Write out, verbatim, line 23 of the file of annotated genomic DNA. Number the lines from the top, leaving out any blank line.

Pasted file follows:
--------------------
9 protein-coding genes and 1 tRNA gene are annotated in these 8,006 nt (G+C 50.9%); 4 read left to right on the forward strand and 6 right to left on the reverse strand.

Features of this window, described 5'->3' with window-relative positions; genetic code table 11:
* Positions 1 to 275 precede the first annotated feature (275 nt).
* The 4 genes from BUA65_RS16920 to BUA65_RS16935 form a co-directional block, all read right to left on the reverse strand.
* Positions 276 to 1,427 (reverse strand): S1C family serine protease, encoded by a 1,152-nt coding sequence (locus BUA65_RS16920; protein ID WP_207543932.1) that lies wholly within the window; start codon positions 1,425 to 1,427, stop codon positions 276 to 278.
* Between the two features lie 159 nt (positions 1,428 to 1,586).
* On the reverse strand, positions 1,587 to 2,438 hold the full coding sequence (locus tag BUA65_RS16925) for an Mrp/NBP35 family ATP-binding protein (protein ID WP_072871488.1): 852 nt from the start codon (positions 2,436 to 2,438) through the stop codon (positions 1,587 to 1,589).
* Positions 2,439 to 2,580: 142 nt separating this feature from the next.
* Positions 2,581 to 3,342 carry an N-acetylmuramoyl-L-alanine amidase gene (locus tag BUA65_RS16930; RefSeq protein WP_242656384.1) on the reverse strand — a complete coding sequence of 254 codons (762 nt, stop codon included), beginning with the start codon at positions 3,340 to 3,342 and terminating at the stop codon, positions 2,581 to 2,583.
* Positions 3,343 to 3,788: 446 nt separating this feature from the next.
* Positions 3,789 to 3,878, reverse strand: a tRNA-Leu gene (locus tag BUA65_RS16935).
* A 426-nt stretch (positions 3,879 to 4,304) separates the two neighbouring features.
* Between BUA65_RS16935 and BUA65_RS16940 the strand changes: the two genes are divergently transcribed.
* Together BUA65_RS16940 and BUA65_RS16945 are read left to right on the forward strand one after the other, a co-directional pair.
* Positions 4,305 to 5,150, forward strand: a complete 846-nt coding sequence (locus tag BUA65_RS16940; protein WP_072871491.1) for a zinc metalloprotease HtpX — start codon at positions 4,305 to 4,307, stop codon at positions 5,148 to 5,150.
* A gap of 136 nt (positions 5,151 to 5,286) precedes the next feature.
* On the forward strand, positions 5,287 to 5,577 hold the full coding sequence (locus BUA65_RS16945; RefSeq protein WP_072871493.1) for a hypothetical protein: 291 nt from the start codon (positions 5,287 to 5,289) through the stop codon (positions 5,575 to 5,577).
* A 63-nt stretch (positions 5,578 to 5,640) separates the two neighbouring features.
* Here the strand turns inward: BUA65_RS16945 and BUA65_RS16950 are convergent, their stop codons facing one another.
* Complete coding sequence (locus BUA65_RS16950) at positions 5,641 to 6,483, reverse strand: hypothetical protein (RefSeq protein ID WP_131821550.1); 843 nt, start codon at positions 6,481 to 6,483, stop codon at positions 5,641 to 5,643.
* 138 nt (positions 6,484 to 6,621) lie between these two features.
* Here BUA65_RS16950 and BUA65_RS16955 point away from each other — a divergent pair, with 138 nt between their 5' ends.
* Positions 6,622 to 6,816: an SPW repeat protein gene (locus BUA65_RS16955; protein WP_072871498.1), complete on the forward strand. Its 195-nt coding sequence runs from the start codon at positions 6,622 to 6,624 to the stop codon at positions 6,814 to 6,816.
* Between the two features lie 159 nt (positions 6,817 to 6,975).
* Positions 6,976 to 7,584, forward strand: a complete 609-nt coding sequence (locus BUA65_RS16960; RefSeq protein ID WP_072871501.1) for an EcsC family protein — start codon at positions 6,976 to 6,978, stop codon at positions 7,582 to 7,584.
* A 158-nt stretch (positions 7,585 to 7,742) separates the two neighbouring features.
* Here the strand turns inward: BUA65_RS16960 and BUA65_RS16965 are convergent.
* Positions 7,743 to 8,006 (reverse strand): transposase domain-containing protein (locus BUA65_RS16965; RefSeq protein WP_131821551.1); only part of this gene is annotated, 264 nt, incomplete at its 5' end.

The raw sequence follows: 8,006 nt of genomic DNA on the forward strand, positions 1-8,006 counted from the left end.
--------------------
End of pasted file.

* Positions 6,622 to 6,816: an SPW repeat protein gene (locus BUA65_RS16955; protein WP_072871498.1), complete on the forward strand. Its 195-nt coding sequence runs from the start codon at positions 6,622 to 6,624 to the stop codon at positions 6,814 to 6,816.